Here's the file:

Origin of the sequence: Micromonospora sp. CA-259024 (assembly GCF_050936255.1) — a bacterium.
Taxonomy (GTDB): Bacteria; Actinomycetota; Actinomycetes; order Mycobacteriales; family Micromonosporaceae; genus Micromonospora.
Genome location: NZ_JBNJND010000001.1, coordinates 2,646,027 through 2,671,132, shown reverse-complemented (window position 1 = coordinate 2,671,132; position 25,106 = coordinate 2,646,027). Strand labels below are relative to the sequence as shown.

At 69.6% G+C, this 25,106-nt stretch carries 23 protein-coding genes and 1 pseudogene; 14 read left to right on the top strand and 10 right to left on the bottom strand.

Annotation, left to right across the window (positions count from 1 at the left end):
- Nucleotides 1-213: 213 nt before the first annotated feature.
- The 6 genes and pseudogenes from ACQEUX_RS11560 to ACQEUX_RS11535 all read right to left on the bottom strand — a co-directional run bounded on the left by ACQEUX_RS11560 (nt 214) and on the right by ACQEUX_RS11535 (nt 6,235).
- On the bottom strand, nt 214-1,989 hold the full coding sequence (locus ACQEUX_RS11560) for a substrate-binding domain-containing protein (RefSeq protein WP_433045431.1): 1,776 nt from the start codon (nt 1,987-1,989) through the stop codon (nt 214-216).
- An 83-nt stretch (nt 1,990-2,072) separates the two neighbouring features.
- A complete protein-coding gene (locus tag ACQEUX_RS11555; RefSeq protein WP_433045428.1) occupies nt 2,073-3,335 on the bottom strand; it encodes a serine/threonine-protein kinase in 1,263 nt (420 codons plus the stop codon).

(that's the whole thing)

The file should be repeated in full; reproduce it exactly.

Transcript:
Origin of the sequence: Micromonospora sp. CA-259024 (assembly GCF_050936255.1) — a bacterium.
Taxonomy (GTDB): Bacteria; Actinomycetota; Actinomycetes; order Mycobacteriales; family Micromonosporaceae; genus Micromonospora.
Genome location: NZ_JBNJND010000001.1, coordinates 2,646,027 through 2,671,132, shown reverse-complemented (window position 1 = coordinate 2,671,132; position 25,106 = coordinate 2,646,027). Strand labels below are relative to the sequence as shown.

At 69.6% G+C, this 25,106-nt stretch carries 23 protein-coding genes and 1 pseudogene; 14 read left to right on the top strand and 10 right to left on the bottom strand.

Annotation, left to right across the window (positions count from 1 at the left end):
- Nucleotides 1-213: 213 nt before the first annotated feature.
- The 6 genes and pseudogenes from ACQEUX_RS11560 to ACQEUX_RS11535 all read right to left on the bottom strand — a co-directional run bounded on the left by ACQEUX_RS11560 (nt 214) and on the right by ACQEUX_RS11535 (nt 6,235).
- On the bottom strand, nt 214-1,989 hold the full coding sequence (locus ACQEUX_RS11560) for a substrate-binding domain-containing protein (RefSeq protein WP_433045431.1): 1,776 nt from the start codon (nt 1,987-1,989) through the stop codon (nt 214-216).
- An 83-nt stretch (nt 1,990-2,072) separates the two neighbouring features.
- A complete protein-coding gene (locus tag ACQEUX_RS11555; RefSeq protein WP_433045428.1) occupies nt 2,073-3,335 on the bottom strand; it encodes a serine/threonine-protein kinase in 1,263 nt (420 codons plus the stop codon).